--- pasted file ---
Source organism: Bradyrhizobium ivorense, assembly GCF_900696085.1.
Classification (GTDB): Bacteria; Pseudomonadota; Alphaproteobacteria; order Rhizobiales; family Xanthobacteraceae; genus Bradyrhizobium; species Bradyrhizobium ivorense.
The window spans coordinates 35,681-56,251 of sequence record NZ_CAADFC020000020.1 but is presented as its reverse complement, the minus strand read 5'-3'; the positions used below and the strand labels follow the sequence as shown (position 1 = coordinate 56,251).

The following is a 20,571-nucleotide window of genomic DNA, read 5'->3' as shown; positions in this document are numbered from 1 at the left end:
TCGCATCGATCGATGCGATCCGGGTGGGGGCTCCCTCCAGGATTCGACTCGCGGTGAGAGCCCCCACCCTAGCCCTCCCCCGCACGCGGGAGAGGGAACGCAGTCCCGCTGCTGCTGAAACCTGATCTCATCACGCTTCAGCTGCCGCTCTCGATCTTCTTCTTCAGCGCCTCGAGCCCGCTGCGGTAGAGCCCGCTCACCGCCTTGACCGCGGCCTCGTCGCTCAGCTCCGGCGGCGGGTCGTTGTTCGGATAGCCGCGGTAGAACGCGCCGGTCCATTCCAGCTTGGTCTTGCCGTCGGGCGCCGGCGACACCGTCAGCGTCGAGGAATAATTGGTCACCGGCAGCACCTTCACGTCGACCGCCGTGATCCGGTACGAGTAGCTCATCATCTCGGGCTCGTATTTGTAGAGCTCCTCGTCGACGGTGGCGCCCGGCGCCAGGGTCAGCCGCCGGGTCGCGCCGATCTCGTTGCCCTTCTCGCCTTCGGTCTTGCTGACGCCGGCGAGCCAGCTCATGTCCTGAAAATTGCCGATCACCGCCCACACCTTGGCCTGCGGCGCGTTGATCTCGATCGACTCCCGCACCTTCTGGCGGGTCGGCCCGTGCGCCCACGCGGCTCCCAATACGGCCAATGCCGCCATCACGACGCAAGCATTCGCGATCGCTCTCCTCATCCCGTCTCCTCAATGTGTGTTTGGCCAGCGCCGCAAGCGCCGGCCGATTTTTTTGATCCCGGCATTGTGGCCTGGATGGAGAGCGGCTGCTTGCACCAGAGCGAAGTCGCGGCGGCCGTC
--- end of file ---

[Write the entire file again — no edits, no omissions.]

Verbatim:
Source organism: Bradyrhizobium ivorense, assembly GCF_900696085.1.
Classification (GTDB): Bacteria; Pseudomonadota; Alphaproteobacteria; order Rhizobiales; family Xanthobacteraceae; genus Bradyrhizobium; species Bradyrhizobium ivorense.
The window spans coordinates 35,681-56,251 of sequence record NZ_CAADFC020000020.1 but is presented as its reverse complement, the minus strand read 5'-3'; the positions used below and the strand labels follow the sequence as shown (position 1 = coordinate 56,251).

The following is a 20,571-nucleotide window of genomic DNA, read 5'->3' as shown; positions in this document are numbered from 1 at the left end:
TCGCATCGATCGATGCGATCCGGGTGGGGGCTCCCTCCAGGATTCGACTCGCGGTGAGAGCCCCCACCCTAGCCCTCCCCCGCACGCGGGAGAGGGAACGCAGTCCCGCTGCTGCTGAAACCTGATCTCATCACGCTTCAGCTGCCGCTCTCGATCTTCTTCTTCAGCGCCTCGAGCCCGCTGCGGTAGAGCCCGCTCACCGCCTTGACCGCGGCCTCGTCGCTCAGCTCCGGCGGCGGGTCGTTGTTCGGATAGCCGCGGTAGAACGCGCCGGTCCATTCCAGCTTGGTCTTGCCGTCGGGCGCCGGCGACACCGTCAGCGTCGAGGAATAATTGGTCACCGGCAGCACCTTCACGTCGACCGCCGTGATCCGGTACGAGTAGCTCATCATCTCGGGCTCGTATTTGTAGAGCTCCTCGTCGACGGTGGCGCCCGGCGCCAGGGTCAGCCGCCGGGTCGCGCCGATCTCGTTGCCCTTCTCGCCTTCGGTCTTGCTGACGCCGGCGAGCCAGCTCATGTCCTGAAAATTGCCGATCACCGCCCACACCTTGGCCTGCGGCGCGTTGATCTCGATCGACTCCCGCACCTTCTGGCGGGTCGGCCCGTGCGCCCACGCGGCTCCCAATACGGCCAATGCCGCCATCACGACGCAAGCATTCGCGATCGCTCTCCTCATCCCGTCTCCTCAATGTGTGTTTGGCCAGCGCCGCAAGCGCCGGCCGATTTTTTTGATCCCGGCATTGTGGCCTGGATGGAGAGCGGCTGCTTGCACCAGAGCGAAGTCGCGGCGGCCGTC